If entrepreneurs have mixed feelings about selling, well, that's nothing compared with what the employees go through. Perhaps that's why, when she was selling LearnVest to Northwestern Mutual, Alexa von Tobel was advised that 25 to 30 percent of her team would leave. Plum, sold to Campbell's, lost 25 percent. Von Tobel lost about 10 percent--and it still hurt. Here's how to limit the desertions.
1. Put yourself in their shoes
When you're selling your company, you have a few months to get to know the acquirer. Employees don't have the benefit of all that prep time. They've no doubt put lots of thought into choosing to work for you, because they knew that commitment would likely last a few years. Compare that with what happens during an acquisition, says Mike Lee, co-founder and CEO of MyFitnessPal, which sold to Under Armour. "All of a sudden, five minutes after an announcement, you're working for another company." Your employees are too. And nobody asked them.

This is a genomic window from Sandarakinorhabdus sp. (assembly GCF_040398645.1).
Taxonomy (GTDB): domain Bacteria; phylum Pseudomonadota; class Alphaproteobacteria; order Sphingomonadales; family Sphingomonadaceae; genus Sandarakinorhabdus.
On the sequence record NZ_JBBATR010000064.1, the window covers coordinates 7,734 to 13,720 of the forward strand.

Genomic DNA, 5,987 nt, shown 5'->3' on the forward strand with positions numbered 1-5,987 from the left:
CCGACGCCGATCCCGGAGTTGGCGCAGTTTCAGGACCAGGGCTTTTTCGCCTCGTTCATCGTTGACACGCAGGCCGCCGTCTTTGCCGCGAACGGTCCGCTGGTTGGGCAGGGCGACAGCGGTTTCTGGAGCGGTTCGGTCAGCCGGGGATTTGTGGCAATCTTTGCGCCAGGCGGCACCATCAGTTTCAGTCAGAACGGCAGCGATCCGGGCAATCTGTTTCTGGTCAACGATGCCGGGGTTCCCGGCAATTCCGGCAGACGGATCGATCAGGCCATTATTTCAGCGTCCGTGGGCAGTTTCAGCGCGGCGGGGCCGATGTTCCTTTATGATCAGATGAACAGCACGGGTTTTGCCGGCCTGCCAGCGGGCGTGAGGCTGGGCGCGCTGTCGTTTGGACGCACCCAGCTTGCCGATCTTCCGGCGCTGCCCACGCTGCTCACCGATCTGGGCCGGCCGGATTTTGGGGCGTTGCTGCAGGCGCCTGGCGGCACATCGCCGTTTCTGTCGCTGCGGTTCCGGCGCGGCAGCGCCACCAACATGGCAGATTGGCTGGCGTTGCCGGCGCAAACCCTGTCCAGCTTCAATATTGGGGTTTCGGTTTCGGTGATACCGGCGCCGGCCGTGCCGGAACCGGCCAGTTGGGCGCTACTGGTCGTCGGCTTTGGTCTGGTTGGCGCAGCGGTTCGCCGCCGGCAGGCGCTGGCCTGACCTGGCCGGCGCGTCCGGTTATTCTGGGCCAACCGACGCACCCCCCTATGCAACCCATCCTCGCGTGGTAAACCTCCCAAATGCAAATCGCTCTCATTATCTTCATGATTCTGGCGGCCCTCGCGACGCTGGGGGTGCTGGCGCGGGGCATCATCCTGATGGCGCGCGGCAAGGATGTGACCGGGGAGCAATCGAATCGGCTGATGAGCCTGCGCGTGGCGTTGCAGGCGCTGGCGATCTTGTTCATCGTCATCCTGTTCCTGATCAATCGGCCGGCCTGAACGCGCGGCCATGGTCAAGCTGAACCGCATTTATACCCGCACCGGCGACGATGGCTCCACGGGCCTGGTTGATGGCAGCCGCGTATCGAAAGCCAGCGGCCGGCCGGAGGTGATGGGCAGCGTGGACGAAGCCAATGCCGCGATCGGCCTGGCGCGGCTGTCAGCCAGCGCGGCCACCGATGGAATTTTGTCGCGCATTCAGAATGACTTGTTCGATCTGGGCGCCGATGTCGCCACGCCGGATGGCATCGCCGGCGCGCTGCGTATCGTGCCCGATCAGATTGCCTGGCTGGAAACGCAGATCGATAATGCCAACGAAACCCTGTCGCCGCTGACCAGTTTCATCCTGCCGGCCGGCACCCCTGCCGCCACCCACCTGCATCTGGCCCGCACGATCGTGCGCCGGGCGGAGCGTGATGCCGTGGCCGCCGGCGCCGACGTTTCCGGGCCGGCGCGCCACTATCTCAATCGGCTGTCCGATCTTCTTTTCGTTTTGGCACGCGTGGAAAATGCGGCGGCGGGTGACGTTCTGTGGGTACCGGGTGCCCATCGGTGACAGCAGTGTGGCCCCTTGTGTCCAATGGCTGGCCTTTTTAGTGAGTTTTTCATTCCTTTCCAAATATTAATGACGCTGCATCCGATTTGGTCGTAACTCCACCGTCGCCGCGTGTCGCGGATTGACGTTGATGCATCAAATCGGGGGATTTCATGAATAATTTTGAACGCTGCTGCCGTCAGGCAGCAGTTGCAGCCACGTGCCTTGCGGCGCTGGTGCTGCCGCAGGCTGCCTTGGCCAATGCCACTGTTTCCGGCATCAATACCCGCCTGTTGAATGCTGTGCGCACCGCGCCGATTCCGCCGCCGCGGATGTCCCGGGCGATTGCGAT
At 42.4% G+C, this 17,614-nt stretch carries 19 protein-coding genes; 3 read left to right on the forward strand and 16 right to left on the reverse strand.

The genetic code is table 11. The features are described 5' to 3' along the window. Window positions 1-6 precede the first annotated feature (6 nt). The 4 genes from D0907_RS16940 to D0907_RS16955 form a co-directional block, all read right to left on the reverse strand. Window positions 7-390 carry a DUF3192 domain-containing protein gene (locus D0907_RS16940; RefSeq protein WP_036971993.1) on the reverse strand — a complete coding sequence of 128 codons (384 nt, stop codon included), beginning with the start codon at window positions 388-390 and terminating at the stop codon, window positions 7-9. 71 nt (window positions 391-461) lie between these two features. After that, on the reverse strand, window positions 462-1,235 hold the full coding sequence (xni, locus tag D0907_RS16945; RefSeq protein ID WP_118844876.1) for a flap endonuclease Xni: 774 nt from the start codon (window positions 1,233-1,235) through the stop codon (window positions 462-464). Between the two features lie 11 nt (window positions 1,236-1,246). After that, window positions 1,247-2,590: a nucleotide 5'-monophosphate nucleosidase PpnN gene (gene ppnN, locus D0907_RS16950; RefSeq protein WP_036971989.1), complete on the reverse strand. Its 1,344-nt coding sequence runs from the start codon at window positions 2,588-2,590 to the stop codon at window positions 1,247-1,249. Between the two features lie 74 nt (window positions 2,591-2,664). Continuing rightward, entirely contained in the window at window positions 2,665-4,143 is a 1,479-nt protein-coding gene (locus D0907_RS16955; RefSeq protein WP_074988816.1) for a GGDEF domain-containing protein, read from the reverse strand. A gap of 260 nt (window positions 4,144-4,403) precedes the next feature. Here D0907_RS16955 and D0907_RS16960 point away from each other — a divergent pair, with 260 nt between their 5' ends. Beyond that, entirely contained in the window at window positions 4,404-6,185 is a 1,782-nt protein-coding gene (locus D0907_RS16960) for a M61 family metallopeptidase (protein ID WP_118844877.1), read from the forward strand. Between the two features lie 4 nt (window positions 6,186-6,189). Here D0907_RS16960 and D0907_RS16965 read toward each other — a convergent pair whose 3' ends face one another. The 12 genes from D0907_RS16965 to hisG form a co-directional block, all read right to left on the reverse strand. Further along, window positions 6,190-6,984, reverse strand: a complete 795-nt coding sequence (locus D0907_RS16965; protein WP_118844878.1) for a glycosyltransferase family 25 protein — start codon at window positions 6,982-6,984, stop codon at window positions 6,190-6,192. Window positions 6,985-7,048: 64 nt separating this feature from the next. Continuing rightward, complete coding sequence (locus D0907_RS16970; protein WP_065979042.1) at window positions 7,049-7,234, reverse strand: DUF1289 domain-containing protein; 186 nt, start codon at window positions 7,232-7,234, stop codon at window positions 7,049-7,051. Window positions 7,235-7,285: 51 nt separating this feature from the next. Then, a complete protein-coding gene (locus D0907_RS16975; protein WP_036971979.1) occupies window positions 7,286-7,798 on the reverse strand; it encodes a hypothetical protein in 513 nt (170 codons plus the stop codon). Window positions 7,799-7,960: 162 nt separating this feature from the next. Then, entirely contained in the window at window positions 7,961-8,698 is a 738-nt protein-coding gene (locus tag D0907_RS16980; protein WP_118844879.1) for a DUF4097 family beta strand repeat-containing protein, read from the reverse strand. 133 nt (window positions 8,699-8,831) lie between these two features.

2. Keep it steady as she goes
In the long run, it may be better for your company to 1) be fully integrated, 2) stay fully independent, or 3) be something in between. But in the short term, if you want to hang onto the people who got you here, don't change too much too fast. It's comforting to know that people won't be losing their jobs, and won't have to pick up their families and move, and that everyone will report to the same person they did yesterday. Change may be inevitable, but it doesn't have to be today.
3. Communicate carefully
Employees will have lots of questions after an acquisition is announced--and you won't have all the answers. "People want to know what the road maps are," says von Tobel. "We didn't have the whole plan. We just needed a minute to iron it out." Tell them as much as you can, but be honest about what you don't know. And make hay out of good news. "If we had to announce something the team wouldn't like," says Lee, "we would give them two pieces of good news before the bad news."